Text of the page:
Valedico (to Say Goodbye)
Alicia Malden-Bullard, Grade 10, Irene McCormack Catholic College
‘Valedico’ (to say goodbye-Latin)
Coming like a plague, impossible to kill; taking hold of her mind, spirit and will. ‘It’ is my nana, her life, her soul. Slowly it erases who she really is. It takes her mind and swallows her whole. The light in her eyes was gone long ago; the seams in her mind, I need to re-sow. Does it mean that I don’t see? Does it mean that I forget? No, because for sixteen years it’s been with her, making her bleed out, until there’s nothing left.
The mind is a powerful thing. In truth, it makes us angry; it makes us sad; it makes us fall in love and in the end it tears us apart. I ponder on this thought while I sit in the armchair opposite my nana as she unfurls a web of hidden emotion right in front of me. She writes with shaking hands because she cannot communicate very well anymore but her message is clear.
My nana has dementia. It’s a disease of the mind that’s basically a brother of Alzheimer’s. The doctors used to say we should be thankful that nana didn’t have that but I think that ‘thanks’ is hardly appropriate. In a nutshell, dementia is a criminal. It’s stolen my nana away from me; stolen her voice, stolen her life. My nana knows that there’s nothing left for her because even though she may be alive and functioning, it’s just a façade. Emptiness doesn’t have to be measured in a cup; I can see it in her eyes.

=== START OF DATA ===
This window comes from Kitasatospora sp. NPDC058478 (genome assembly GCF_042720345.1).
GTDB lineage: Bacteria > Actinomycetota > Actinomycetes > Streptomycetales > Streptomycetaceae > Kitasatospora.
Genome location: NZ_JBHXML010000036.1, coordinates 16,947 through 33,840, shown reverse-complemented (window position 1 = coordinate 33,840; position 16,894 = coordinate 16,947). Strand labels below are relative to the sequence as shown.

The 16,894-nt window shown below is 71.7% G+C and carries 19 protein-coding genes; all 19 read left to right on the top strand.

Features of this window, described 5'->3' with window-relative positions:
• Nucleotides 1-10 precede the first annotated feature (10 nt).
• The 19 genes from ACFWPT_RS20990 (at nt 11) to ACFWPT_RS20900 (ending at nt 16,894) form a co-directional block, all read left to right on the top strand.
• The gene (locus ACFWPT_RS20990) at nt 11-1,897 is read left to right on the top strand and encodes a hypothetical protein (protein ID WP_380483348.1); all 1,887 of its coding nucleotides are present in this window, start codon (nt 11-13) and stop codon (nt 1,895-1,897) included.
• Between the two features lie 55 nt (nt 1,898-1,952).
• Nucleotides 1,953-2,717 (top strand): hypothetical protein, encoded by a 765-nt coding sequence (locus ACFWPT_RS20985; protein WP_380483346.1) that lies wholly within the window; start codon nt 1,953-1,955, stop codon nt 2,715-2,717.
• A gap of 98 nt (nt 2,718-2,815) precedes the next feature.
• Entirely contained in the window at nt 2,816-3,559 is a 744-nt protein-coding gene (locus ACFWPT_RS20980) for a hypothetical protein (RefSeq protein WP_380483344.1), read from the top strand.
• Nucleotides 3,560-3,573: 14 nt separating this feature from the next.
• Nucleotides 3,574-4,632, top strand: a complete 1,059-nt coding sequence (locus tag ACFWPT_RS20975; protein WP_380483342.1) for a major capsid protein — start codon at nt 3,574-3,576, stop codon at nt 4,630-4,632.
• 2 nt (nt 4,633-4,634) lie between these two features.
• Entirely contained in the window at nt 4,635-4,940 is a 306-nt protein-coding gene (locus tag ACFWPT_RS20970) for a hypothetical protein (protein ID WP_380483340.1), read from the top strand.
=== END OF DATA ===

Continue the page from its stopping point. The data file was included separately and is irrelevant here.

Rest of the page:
She’s often mused about going to sleep forever, like a peaceful dream awaits her. Maybe it’s the truth. Maybe suicide will make everything better when life promises nothing else. She writes; ‘with the pills’. I find it ironic that they’ve shoved pills down her throat all this time, with no effect, and now she wants to do exactly what they’ve been trying to prevent. However, by her line of reasoning, no one will ever suspect the pills.
I put on her favourite music, Debussy and watch as she downs them, one at a time, like little memories she’s locking away forever. I’m not sure what is meant to happen. I know the pills are very strong but what they will do together is a mystery. Watching me steadily, nana whispers something, for the first time in years;
“Life is eternal…and death is only a horizon; and a horizon is nothing save the limit of our sight. A quote…from Rossiter Worthington Raymond.”
So in truth, with one last breath, it is not the end. But ‘goodbye’ still feels like forever. And reality is the biggest lie we’ve ever been told; it doesn’t give us the truth; it gives us what we want to hear but sometimes, like for my nana, all we hear is a faint humming noise that eventually drives us into the light. If I heard nothing, I’d want to go too.